We want to be cautious that scientists have control that they need over how their tools are used, and how their derived products are used. I think we will not be launching this sort of collaborative environment in our first release. We need time to work with the community and understand what the needs are, and what types of access control, security, collaborative capabilities make sense.

V1: The COP 16 event is scheduled for late November or early December next year in Mexico City. What is the timeframe for rolling out the rainforest monitoring capability?

Moore: We will launch this platform publicly this year in advance of COP 16. Synchronous with the launch of the platform, that has access to data, a data download service, and the computational resources, there will be one or more computational algorithms of remote sensing scientists that run on Earth Engine related to forest monitoring, reporting and verification.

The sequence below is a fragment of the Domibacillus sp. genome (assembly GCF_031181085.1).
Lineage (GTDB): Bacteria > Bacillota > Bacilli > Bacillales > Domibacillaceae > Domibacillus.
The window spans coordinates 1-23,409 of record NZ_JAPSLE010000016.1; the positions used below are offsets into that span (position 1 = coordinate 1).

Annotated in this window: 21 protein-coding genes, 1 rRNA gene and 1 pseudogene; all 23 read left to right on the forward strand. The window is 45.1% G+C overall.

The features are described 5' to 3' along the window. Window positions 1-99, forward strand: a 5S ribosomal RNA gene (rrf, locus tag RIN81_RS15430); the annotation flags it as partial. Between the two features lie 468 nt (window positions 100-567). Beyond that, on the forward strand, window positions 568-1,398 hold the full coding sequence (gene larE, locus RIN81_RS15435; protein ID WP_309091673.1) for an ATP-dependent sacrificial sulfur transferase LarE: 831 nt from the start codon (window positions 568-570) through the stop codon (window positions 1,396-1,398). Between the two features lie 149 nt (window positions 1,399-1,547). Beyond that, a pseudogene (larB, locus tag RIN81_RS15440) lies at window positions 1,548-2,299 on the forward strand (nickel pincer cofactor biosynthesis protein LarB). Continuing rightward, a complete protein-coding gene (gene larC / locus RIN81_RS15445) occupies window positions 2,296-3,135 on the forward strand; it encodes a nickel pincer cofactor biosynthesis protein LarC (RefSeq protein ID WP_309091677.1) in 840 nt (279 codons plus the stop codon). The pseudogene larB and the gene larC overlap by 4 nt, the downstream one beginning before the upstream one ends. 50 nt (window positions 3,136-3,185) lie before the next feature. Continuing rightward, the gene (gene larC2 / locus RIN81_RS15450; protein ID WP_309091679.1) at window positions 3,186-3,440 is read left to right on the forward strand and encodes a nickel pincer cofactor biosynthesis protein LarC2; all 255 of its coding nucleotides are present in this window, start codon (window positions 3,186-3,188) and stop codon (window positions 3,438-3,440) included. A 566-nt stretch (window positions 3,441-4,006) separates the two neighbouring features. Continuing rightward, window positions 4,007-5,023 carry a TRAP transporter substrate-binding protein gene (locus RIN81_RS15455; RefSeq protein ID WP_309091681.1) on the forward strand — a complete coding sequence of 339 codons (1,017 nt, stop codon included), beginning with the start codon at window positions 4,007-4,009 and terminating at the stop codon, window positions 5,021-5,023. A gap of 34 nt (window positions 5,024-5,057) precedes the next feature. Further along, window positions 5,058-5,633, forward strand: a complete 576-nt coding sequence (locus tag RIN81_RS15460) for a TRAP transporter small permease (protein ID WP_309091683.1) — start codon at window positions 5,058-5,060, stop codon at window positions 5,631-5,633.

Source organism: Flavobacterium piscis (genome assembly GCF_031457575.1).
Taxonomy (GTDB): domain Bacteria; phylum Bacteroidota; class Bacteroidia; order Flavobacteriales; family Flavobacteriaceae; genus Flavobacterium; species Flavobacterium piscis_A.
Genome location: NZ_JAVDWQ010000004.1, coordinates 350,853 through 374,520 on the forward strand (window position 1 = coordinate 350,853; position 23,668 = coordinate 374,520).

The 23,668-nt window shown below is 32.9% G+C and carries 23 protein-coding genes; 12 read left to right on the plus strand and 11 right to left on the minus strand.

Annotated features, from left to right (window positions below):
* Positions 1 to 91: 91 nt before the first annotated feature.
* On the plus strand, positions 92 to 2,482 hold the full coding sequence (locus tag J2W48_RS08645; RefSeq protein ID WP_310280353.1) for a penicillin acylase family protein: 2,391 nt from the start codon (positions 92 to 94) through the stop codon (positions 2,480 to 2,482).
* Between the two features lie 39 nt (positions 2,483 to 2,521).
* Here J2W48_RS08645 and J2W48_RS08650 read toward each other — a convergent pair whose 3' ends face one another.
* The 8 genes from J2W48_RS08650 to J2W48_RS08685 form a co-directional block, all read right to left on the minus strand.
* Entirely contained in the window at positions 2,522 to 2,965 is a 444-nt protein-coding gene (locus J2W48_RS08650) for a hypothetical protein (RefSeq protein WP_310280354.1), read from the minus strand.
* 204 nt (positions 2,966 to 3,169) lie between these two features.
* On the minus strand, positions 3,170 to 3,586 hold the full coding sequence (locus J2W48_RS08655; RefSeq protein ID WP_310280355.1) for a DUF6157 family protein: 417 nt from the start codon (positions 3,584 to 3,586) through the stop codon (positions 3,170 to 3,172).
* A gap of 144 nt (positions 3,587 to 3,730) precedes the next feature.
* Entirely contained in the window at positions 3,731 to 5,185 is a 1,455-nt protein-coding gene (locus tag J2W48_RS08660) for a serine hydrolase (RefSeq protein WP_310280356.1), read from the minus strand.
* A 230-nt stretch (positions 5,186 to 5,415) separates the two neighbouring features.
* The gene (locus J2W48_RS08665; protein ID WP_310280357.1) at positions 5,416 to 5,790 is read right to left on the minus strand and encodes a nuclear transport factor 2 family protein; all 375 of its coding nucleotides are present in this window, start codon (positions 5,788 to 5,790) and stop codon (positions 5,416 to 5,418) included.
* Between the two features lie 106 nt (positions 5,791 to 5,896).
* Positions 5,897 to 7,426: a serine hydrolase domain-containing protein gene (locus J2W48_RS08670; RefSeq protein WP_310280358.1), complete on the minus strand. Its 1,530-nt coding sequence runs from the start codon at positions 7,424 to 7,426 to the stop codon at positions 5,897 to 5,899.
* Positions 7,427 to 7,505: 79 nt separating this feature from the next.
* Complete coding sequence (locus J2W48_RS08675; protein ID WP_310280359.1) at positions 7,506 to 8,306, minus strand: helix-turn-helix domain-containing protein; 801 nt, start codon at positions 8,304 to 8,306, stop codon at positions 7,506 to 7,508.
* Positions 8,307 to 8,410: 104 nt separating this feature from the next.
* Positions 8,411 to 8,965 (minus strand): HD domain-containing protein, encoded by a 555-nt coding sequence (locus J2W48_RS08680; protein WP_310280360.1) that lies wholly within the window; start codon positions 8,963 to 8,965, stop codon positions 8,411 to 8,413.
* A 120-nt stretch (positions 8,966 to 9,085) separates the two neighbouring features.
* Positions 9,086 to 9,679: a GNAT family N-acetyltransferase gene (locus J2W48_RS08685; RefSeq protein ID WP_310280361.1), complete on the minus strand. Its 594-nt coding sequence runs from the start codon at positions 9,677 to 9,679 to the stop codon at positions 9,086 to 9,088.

We’re at the very beginning of this project, this technology and this platform, but it’s very exciting. I also want to make it very clear that this is a project of is sponsoring all of my team’s engineering development and the hosting of the data and the costs we incur with the computational resources, which are not inconsiderable. And making this available as a not-for-profit service.

I’d like to acknowledge our close partners, the Gordon and Betty Moore Foundation. The forest monitoring application has been their focus and they’ve helped us develop our strategy and supported many of the  remote sensing scientists and tropical nations that we’re working with.

V1: I’m really excited about this, and it really seems to outline the vision of a digital earth that’s been out there for some time. I’m wondering if Al Gore is aligned with this idea, and if there was any input of his on this effort.

Moore: Al Gore is a senior advisor to Google as you may know. He is definitely an inspiration to all of us for the vision he articulated about a digital earth, and he is aware of the work we are doing on Earth Engine, and is very supportive.